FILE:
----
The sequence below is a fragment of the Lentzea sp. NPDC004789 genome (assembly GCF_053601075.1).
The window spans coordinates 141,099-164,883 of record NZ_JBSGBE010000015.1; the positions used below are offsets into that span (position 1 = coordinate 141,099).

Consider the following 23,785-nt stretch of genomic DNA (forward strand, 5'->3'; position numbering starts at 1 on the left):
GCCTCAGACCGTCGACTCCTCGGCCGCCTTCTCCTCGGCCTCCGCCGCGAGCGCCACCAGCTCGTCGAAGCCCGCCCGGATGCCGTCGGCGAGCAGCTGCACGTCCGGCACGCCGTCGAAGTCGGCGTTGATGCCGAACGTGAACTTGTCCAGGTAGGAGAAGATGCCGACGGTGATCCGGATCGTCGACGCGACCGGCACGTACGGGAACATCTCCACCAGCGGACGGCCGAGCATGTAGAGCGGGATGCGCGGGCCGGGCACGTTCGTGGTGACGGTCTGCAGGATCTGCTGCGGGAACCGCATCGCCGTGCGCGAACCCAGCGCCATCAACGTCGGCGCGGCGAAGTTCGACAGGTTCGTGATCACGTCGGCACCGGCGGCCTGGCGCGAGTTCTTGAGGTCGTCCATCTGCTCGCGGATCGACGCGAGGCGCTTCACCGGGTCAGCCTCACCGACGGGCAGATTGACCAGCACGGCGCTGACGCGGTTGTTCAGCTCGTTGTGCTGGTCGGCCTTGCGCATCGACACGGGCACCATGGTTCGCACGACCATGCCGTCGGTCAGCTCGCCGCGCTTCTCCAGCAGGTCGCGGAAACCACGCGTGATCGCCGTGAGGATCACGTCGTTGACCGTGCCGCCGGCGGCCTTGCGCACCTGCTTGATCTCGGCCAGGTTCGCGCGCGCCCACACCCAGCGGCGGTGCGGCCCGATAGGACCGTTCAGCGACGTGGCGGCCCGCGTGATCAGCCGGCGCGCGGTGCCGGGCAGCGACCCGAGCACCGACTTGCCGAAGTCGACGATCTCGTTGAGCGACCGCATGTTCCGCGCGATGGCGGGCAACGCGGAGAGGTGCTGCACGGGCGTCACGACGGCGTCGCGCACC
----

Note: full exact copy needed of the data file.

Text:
The sequence below is a fragment of the Lentzea sp. NPDC004789 genome (assembly GCF_053601075.1).
The window spans coordinates 141,099-164,883 of record NZ_JBSGBE010000015.1; the positions used below are offsets into that span (position 1 = coordinate 141,099).

Consider the following 23,785-nt stretch of genomic DNA (forward strand, 5'->3'; position numbering starts at 1 on the left):
GCCTCAGACCGTCGACTCCTCGGCCGCCTTCTCCTCGGCCTCCGCCGCGAGCGCCACCAGCTCGTCGAAGCCCGCCCGGATGCCGTCGGCGAGCAGCTGCACGTCCGGCACGCCGTCGAAGTCGGCGTTGATGCCGAACGTGAACTTGTCCAGGTAGGAGAAGATGCCGACGGTGATCCGGATCGTCGACGCGACCGGCACGTACGGGAACATCTCCACCAGCGGACGGCCGAGCATGTAGAGCGGGATGCGCGGGCCGGGCACGTTCGTGGTGACGGTCTGCAGGATCTGCTGCGGGAACCGCATCGCCGTGCGCGAACCCAGCGCCATCAACGTCGGCGCGGCGAAGTTCGACAGGTTCGTGATCACGTCGGCACCGGCGGCCTGGCGCGAGTTCTTGAGGTCGTCCATCTGCTCGCGGATCGACGCGAGGCGCTTCACCGGGTCAGCCTCACCGACGGGCAGATTGACCAGCACGGCGCTGACGCGGTTGTTCAGCTCGTTGTGCTGGTCGGCCTTGCGCATCGACACGGGCACCATGGTTCGCACGACCATGCCGTCGGTCAGCTCGCCGCGCTTCTCCAGCAGGTCGCGGAAACCACGCGTGATCGCCGTGAGGATCACGTCGTTGACCGTGCCGCCGGCGGCCTTGCGCACCTGCTTGATCTCGGCCAGGTTCGCGCGCGCCCACACCCAGCGGCGGTGCGGCCCGATAGGACCGTTCAGCGACGTGGCGGCCCGCGTGATCAGCCGGCGCGCGGTGCCGGGCAGCGACCCGAGCACCGACTTGCCGAAGTCGACGATCTCGTTGAGCGACCGCATGTTCCGCGCGATGGCGGGCAACGCGGAGAGGTGCTGCACGGGCGTCACGACGGCGTCGCGCACC